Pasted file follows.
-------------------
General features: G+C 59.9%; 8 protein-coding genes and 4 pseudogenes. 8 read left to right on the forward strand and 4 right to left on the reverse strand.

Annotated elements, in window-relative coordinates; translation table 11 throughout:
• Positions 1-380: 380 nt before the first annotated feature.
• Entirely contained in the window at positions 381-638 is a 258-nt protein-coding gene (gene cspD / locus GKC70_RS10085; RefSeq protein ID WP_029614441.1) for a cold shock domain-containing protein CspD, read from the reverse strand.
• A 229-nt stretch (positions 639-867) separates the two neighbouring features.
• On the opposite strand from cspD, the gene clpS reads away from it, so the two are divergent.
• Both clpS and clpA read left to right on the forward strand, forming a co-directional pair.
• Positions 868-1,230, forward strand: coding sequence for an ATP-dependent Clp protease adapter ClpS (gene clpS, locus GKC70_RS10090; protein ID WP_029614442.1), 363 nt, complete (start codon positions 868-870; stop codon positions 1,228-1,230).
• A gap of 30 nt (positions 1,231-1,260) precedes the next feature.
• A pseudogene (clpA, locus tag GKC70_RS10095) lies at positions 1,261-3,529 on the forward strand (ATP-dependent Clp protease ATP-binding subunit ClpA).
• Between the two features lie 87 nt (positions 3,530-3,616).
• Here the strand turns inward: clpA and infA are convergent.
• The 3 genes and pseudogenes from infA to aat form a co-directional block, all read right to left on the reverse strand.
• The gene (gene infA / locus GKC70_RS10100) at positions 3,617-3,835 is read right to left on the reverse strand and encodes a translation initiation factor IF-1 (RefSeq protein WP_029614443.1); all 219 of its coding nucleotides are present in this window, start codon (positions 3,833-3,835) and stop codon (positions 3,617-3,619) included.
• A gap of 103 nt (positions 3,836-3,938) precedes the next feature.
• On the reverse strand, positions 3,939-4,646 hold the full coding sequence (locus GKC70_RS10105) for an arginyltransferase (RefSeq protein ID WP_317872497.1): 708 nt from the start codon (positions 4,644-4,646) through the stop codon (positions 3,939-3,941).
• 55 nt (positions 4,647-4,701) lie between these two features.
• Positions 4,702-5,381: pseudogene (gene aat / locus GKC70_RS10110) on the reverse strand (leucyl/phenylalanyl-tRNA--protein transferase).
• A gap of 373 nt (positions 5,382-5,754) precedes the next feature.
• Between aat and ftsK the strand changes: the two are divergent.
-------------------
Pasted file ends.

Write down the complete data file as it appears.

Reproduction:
General features: G+C 59.9%; 8 protein-coding genes and 4 pseudogenes. 8 read left to right on the forward strand and 4 right to left on the reverse strand.

Annotated elements, in window-relative coordinates; translation table 11 throughout:
• Positions 1-380: 380 nt before the first annotated feature.
• Entirely contained in the window at positions 381-638 is a 258-nt protein-coding gene (gene cspD / locus GKC70_RS10085; RefSeq protein ID WP_029614441.1) for a cold shock domain-containing protein CspD, read from the reverse strand.
• A 229-nt stretch (positions 639-867) separates the two neighbouring features.
• On the opposite strand from cspD, the gene clpS reads away from it, so the two are divergent.
• Both clpS and clpA read left to right on the forward strand, forming a co-directional pair.
• Positions 868-1,230, forward strand: coding sequence for an ATP-dependent Clp protease adapter ClpS (gene clpS, locus GKC70_RS10090; protein ID WP_029614442.1), 363 nt, complete (start codon positions 868-870; stop codon positions 1,228-1,230).
• A gap of 30 nt (positions 1,231-1,260) precedes the next feature.
• A pseudogene (clpA, locus tag GKC70_RS10095) lies at positions 1,261-3,529 on the forward strand (ATP-dependent Clp protease ATP-binding subunit ClpA).
• Between the two features lie 87 nt (positions 3,530-3,616).
• Here the strand turns inward: clpA and infA are convergent.
• The 3 genes and pseudogenes from infA to aat form a co-directional block, all read right to left on the reverse strand.
• The gene (gene infA / locus GKC70_RS10100) at positions 3,617-3,835 is read right to left on the reverse strand and encodes a translation initiation factor IF-1 (RefSeq protein WP_029614443.1); all 219 of its coding nucleotides are present in this window, start codon (positions 3,833-3,835) and stop codon (positions 3,617-3,619) included.
• A gap of 103 nt (positions 3,836-3,938) precedes the next feature.
• On the reverse strand, positions 3,939-4,646 hold the full coding sequence (locus GKC70_RS10105) for an arginyltransferase (RefSeq protein ID WP_317872497.1): 708 nt from the start codon (positions 4,644-4,646) through the stop codon (positions 3,939-3,941).
• 55 nt (positions 4,647-4,701) lie between these two features.
• Positions 4,702-5,381: pseudogene (gene aat / locus GKC70_RS10110) on the reverse strand (leucyl/phenylalanyl-tRNA--protein transferase).
• A gap of 373 nt (positions 5,382-5,754) precedes the next feature.
• Between aat and ftsK the strand changes: the two are divergent.